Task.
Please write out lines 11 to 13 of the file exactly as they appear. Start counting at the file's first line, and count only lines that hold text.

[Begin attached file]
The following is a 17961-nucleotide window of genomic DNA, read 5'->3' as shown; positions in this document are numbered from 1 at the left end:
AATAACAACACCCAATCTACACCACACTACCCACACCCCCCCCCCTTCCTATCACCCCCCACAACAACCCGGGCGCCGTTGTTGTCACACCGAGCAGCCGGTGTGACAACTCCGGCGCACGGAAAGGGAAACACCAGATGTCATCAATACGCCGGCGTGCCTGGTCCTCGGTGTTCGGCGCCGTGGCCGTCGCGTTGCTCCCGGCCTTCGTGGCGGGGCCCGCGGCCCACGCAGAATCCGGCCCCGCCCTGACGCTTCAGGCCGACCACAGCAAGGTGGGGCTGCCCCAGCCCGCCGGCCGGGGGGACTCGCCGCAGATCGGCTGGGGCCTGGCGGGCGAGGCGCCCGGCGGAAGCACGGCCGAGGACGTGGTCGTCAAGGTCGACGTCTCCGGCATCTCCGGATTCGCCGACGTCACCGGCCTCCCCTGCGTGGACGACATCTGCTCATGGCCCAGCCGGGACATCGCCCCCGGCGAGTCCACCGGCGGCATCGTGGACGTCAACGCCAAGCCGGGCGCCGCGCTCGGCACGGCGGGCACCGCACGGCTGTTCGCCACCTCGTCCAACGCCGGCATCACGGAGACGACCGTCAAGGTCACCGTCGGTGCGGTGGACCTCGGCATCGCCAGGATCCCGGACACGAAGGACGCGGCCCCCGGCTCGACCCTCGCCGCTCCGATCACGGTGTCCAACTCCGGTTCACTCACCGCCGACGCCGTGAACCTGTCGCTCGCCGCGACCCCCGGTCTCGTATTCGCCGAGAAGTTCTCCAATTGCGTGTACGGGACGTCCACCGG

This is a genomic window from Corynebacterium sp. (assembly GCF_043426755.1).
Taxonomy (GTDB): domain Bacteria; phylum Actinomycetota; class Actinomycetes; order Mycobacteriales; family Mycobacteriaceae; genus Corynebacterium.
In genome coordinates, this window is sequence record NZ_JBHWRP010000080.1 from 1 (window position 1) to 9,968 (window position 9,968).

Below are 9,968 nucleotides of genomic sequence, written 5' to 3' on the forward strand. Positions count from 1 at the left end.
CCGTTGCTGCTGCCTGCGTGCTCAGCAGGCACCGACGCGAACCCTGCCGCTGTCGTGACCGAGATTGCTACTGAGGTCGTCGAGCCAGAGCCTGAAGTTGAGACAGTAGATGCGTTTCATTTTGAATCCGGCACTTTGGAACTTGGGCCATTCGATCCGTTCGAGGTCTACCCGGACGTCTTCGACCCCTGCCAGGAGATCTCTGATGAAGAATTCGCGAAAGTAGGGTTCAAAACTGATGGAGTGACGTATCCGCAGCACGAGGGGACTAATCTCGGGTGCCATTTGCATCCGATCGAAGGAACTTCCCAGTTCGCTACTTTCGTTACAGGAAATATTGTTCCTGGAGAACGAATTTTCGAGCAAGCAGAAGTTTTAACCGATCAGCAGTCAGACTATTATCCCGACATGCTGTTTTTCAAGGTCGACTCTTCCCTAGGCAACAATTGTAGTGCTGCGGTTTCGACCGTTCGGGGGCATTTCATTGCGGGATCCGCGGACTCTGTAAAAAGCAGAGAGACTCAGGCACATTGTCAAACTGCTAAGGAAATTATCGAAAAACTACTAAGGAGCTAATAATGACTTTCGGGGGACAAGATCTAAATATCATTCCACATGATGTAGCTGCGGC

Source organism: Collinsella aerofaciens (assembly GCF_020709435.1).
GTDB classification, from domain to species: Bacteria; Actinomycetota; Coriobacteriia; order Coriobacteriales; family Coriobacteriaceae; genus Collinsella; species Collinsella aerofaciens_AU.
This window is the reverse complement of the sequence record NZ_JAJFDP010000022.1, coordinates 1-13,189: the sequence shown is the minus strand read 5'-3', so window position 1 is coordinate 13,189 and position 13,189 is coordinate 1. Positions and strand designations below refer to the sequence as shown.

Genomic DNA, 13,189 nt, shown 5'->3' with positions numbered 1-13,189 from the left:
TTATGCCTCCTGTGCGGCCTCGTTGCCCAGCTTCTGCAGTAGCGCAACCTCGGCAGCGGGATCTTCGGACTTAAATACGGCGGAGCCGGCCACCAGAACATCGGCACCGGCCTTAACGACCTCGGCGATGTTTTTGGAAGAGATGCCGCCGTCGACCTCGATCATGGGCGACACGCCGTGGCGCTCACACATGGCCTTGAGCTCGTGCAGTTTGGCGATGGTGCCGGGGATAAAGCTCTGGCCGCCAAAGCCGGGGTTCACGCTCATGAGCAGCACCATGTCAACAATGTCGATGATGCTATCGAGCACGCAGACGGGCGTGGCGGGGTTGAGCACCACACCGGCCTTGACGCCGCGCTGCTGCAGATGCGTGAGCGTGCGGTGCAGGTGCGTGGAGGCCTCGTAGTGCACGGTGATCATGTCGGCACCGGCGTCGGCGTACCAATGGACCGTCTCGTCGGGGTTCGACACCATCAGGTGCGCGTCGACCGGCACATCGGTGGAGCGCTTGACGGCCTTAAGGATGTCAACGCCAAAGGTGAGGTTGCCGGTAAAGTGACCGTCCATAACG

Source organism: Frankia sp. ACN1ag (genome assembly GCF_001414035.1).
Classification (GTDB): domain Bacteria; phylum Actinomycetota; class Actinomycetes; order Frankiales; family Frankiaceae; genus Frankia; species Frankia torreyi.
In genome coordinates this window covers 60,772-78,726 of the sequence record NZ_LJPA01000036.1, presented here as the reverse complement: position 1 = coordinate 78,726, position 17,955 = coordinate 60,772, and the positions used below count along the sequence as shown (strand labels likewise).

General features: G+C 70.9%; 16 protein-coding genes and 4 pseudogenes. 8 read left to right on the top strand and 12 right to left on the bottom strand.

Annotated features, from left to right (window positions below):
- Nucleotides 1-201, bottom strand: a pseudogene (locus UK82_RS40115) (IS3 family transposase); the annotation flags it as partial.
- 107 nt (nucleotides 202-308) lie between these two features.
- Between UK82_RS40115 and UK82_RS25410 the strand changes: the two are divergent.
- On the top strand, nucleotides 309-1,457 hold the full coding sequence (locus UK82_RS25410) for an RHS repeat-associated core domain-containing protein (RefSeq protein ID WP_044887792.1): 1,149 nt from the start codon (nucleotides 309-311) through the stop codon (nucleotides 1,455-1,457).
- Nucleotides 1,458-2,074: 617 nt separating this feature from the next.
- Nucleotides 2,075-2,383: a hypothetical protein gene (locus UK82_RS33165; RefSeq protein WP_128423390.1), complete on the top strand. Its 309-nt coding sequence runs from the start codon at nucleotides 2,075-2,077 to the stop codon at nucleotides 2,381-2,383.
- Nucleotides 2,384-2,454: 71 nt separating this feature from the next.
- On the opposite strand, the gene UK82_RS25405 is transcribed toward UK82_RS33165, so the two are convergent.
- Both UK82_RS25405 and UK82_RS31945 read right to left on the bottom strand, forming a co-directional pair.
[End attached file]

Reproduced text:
Genomic DNA, 13,189 nt, shown 5'->3' with positions numbered 1-13,189 from the left:
TTATGCCTCCTGTGCGGCCTCGTTGCCCAGCTTCTGCAGTAGCGCAACCTCGGCAGCGGGATCTTCGGACTTAAATACGGCGGAGCCGGCCACCAGAACATCGGCACCGGCCTTAACGACCTCGGCGATGTTTTTGGAAGAGATGCCGCCGTCGACCTCGATCATGGGCGACACGCCGTGGCGCTCACACATGGCCTTGAGCTCGTGCAGTTTGGCGATGGTGCCGGGGATAAAGCTCTGGCCGCCAAAGCCGGGGTTCACGCTCATGAGCAGCACCATGTCAACAATGTCGATGATGCTATCGAGCACGCAGACGGGCGTGGCGGGGTTGAGCACCACACCGGCCTTGACGCCGCGCTGCTGCAGATGCGTGAGCGTGCGGTGCAGGTGCGTGGAGGCCTCGTAGTGCACGGTGATCATGTCGGCACCGGCGTCGGCGTACCAATGGACCGTCTCGTCGGGGTTCGACACCATCAGGTGCGCGTCGACCGGCACATCGGTGGAGCGCTTGACGGCCTTAAGGATGTCAACGCCAAAGGTGAGGTTGCCGGTAAAGTGACCGTCCATAACG

Source organism: Frankia sp. ACN1ag (genome assembly GCF_001414035.1).